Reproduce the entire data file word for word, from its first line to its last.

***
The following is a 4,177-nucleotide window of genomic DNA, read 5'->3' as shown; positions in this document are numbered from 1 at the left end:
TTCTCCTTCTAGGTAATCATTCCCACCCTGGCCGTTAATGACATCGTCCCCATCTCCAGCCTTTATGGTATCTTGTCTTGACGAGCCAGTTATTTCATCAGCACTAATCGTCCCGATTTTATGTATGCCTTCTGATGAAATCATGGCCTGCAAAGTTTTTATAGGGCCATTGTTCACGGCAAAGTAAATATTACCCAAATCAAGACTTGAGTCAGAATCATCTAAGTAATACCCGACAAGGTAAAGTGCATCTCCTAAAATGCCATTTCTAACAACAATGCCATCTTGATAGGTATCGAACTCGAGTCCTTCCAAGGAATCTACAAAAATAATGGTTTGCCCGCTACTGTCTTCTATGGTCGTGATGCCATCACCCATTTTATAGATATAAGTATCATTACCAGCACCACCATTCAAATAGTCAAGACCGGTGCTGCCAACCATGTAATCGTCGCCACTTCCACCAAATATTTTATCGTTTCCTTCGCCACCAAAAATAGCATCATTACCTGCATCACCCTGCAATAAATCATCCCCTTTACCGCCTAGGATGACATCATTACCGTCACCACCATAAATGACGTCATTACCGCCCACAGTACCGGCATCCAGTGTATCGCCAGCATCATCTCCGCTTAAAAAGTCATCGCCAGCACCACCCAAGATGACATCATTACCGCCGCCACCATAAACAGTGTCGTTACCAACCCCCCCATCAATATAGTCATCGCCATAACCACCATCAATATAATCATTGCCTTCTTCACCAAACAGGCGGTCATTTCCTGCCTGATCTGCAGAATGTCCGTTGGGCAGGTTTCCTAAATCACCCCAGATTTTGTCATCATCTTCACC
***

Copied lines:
The following is a 4,177-nucleotide window of genomic DNA, read 5'->3' as shown; positions in this document are numbered from 1 at the left end:
TTCTCCTTCTAGGTAATCATTCCCACCCTGGCCGTTAATGACATCGTCCCCATCTCCAGCCTTTATGGTATCTTGTCTTGACGAGCCAGTTATTTCATCAGCACTAATCGTCCCGATTTTATGTATGCCTTCTGATGAAATCATGGCCTGCAAAGTTTTTATAGGGCCATTGTTCACGGCAAAGTAAATATTACCCAAATCAAGACTTGAGTCAGAATCATCTAAGTAATACCCGACAAGGTAAAGTGCATCTCCTAAAATGCCATTTCTAACAACAATGCCATCTTGATAGGTATCGAACTCGAGTCCTTCCAAGGAATCTACAAAAATAATGGTTTGCCCGCTACTGTCTTCTATGGTCGTGATGCCATCACCCATTTTATAGATATAAGTATCATTACCAGCACCACCATTCAAATAGTCAAGACCGGTGCTGCCAACCATGTAATCGTCGCCACTTCCACCAAATATTTTATCGTTTCCTTCGCCACCAAAAATAGCATCATTACCTGCATCACCCTGCAATAAATCATCCCCTTTACCGCCTAGGATGACATCATTACCGTCACCACCATAAATGACGTCATTACCGCCCACAGTACCGGCATCCAGTGTATCGCCAGCATCATCTCCGCTTAAAAAGTCATCGCCAGCACCACCCAAGATGACATCATTACCGCCGCCACCATAAACAGTGTCGTTACCAACCCCCCCATCAATATAGTCATCGCCATAACCACCATCAATATAATCATTGCCTTCTTCACCAAACAGGCGGTCATTTCCTGCCTGATCTGCAGAATGTCCGTTGGGCAGGTTTCCTAAATCACCCCAGATTTTGTCATCATCTTCACC